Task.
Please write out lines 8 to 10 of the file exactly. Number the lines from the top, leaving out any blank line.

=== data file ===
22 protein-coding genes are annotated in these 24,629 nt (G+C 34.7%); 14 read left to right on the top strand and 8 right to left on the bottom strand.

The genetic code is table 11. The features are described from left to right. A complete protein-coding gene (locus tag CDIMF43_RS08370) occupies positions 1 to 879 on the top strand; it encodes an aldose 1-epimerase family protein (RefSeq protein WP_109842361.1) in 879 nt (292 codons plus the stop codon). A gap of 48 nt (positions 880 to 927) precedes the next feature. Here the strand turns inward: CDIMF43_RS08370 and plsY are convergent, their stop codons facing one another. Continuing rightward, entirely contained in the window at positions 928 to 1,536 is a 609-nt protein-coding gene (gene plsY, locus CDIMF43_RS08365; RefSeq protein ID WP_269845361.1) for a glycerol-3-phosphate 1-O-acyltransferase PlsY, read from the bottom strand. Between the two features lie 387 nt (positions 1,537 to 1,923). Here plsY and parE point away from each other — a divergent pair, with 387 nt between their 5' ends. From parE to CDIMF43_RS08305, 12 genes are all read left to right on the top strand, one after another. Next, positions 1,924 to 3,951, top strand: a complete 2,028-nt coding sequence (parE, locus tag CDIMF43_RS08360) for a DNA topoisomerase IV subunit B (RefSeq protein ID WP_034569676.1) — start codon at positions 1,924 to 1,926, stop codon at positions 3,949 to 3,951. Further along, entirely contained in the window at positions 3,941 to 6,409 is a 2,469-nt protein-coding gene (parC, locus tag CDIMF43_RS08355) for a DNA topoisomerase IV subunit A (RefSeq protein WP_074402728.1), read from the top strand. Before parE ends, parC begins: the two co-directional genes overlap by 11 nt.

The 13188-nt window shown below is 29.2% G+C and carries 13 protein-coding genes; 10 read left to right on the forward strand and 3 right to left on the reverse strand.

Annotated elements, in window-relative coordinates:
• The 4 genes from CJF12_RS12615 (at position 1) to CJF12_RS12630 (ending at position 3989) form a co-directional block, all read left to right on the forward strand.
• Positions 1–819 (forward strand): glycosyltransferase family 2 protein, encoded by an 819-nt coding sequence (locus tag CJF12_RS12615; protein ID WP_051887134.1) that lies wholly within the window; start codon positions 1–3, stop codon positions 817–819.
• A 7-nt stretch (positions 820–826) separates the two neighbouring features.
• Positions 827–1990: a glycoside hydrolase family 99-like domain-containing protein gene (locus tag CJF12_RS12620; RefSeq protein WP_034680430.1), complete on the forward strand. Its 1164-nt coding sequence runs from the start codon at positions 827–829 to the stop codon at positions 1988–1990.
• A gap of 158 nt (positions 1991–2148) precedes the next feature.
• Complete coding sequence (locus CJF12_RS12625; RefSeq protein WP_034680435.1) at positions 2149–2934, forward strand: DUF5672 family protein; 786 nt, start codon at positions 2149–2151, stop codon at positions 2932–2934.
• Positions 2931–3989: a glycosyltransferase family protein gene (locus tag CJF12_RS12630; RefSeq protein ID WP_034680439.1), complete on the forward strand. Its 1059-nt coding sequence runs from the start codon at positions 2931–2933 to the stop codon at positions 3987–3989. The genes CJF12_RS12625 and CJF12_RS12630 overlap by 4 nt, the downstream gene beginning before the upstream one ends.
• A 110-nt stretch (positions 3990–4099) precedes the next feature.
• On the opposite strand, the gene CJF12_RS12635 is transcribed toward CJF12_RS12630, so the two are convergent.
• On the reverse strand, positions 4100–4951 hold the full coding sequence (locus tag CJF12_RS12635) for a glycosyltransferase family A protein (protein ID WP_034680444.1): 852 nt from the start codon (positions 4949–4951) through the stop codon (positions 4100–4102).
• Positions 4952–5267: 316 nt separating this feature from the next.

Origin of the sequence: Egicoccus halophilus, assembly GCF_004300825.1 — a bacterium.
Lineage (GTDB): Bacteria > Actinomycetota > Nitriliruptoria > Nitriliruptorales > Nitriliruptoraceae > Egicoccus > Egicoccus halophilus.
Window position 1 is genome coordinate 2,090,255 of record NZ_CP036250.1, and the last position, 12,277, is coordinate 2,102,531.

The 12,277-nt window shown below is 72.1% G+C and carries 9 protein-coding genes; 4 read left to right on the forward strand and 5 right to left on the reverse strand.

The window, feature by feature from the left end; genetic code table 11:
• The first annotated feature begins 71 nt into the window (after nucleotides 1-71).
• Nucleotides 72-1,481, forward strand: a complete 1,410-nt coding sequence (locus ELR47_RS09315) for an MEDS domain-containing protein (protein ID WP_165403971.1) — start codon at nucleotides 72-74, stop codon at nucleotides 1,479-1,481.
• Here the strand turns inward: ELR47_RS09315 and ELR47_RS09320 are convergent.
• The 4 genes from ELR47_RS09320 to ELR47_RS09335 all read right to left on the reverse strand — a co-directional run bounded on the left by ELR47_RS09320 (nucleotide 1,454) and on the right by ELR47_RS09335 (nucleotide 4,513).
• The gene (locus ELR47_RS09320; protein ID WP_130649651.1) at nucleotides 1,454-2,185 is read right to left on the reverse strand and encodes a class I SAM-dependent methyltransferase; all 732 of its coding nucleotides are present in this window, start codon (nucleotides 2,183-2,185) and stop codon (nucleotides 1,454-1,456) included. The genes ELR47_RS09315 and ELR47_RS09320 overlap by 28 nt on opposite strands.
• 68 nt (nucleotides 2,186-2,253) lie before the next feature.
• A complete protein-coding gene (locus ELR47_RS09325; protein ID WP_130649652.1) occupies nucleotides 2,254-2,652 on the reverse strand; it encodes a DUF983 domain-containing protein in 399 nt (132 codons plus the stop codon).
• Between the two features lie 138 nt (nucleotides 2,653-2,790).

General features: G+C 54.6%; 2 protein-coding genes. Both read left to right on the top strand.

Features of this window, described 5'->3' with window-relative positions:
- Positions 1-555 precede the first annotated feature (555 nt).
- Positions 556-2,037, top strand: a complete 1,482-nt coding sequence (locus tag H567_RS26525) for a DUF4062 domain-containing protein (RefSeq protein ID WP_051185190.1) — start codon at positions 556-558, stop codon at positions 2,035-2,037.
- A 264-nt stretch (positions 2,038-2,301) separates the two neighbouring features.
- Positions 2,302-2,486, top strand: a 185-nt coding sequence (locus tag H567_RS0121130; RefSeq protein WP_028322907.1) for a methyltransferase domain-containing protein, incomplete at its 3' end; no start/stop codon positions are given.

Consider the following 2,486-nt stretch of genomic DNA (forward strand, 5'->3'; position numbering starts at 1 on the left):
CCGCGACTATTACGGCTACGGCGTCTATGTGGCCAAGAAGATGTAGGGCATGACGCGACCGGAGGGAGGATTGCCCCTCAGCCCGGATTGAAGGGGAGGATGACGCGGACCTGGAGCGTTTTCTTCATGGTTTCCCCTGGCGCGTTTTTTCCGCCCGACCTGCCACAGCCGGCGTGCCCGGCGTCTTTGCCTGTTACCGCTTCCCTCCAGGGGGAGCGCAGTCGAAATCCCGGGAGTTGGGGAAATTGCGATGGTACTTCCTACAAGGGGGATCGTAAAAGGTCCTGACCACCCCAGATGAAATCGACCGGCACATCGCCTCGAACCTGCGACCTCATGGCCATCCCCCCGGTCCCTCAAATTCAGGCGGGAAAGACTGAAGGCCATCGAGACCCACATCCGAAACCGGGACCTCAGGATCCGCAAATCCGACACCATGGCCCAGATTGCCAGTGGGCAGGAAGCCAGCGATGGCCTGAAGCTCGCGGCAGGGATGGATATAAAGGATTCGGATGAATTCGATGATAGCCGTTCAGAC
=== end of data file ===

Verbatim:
• Positions 827–1990: a glycoside hydrolase family 99-like domain-containing protein gene (locus tag CJF12_RS12620; RefSeq protein WP_034680430.1), complete on the forward strand. Its 1164-nt coding sequence runs from the start codon at positions 827–829 to the stop codon at positions 1988–1990.
• A gap of 158 nt (positions 1991–2148) precedes the next feature.
• Complete coding sequence (locus CJF12_RS12625; RefSeq protein WP_034680435.1) at positions 2149–2934, forward strand: DUF5672 family protein; 786 nt, start codon at positions 2149–2151, stop codon at positions 2932–2934.